(I will let you think about that one for awhile...)
                      Play Brutal Nature, Black Moons free to play highly realistic voxel sandbox game.

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                      • #12
                        Originally posted by Andrew S. Quinn
                        Sure you can cut left handed threads. Reverse the direction of the lead screw,not the chuck,to make left handed threads
                        Isn't it just easier to stand on your head and cut the thread in the regular manor.
                        The shortest distance between two points is a circle of infinite diameter.

                        Bluewater Model Engineering Society at https://sites.google.com/site/bluewatermes/

                        Southwestern Ontario. Canada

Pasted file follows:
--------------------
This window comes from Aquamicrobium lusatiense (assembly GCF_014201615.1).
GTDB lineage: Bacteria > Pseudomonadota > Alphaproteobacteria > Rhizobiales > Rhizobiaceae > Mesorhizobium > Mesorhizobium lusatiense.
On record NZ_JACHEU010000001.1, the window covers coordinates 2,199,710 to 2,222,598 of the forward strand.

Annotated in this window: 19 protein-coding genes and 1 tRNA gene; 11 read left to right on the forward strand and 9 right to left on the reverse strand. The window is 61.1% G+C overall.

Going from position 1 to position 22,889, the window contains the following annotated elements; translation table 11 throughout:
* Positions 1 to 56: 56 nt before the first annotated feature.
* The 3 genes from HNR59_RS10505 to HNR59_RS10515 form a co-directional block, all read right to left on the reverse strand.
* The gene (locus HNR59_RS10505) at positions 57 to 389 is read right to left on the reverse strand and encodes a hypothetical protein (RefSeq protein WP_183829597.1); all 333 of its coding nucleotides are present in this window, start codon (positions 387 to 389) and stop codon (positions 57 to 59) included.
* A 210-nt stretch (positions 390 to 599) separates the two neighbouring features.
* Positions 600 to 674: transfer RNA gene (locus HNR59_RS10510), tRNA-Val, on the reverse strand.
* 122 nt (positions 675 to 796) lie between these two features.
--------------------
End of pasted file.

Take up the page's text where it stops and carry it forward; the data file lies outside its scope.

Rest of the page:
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                        • #13
                          Originally posted by loose nut
                          Isn't it just easier to stand on your head and cut the thread in the regular manor.
                          Try it,and then get back to us with your thoughts on that !!

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                          • #14
                            Said in a different way.
                            Just start at the shoulder and thread away from the headstock. This produces left handed threads.

                            You can really crank up the rpm's if you want, because there is no danger in crashing into the shoulder.